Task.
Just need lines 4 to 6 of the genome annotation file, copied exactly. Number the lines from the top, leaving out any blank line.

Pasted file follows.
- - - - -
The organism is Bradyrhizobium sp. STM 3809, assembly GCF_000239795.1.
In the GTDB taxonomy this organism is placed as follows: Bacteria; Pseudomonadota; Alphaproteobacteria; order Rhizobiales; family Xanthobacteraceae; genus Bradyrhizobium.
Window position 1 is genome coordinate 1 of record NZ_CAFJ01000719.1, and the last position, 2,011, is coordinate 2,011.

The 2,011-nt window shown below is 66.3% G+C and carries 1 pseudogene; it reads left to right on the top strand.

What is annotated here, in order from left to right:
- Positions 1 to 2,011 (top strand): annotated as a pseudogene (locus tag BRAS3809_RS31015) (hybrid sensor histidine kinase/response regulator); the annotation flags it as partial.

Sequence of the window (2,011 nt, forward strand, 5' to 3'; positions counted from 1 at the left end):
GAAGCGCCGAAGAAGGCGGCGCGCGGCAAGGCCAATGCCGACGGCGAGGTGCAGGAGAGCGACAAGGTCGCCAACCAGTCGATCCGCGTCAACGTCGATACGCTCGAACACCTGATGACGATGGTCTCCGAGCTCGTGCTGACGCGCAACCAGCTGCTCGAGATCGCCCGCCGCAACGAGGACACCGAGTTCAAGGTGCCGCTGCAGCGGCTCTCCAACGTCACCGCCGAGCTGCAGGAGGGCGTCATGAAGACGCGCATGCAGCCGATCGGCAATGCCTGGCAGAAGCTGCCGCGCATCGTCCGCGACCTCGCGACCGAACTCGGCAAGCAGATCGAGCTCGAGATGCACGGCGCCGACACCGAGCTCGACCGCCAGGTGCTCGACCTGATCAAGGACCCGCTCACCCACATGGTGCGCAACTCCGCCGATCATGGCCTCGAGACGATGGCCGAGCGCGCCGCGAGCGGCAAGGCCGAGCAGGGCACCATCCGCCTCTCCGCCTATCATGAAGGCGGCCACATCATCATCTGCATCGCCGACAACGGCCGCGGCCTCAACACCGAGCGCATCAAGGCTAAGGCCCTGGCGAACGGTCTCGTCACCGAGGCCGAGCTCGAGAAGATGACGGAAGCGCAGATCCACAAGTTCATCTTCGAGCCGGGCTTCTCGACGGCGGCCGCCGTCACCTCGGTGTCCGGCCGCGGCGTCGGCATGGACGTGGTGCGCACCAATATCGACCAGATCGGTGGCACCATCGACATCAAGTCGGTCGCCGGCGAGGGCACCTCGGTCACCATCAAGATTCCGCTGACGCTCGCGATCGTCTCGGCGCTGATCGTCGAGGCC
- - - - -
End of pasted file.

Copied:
The 2,011-nt window shown below is 66.3% G+C and carries 1 pseudogene; it reads left to right on the top strand.

What is annotated here, in order from left to right:
- Positions 1 to 2,011 (top strand): annotated as a pseudogene (locus tag BRAS3809_RS31015) (hybrid sensor histidine kinase/response regulator); the annotation flags it as partial.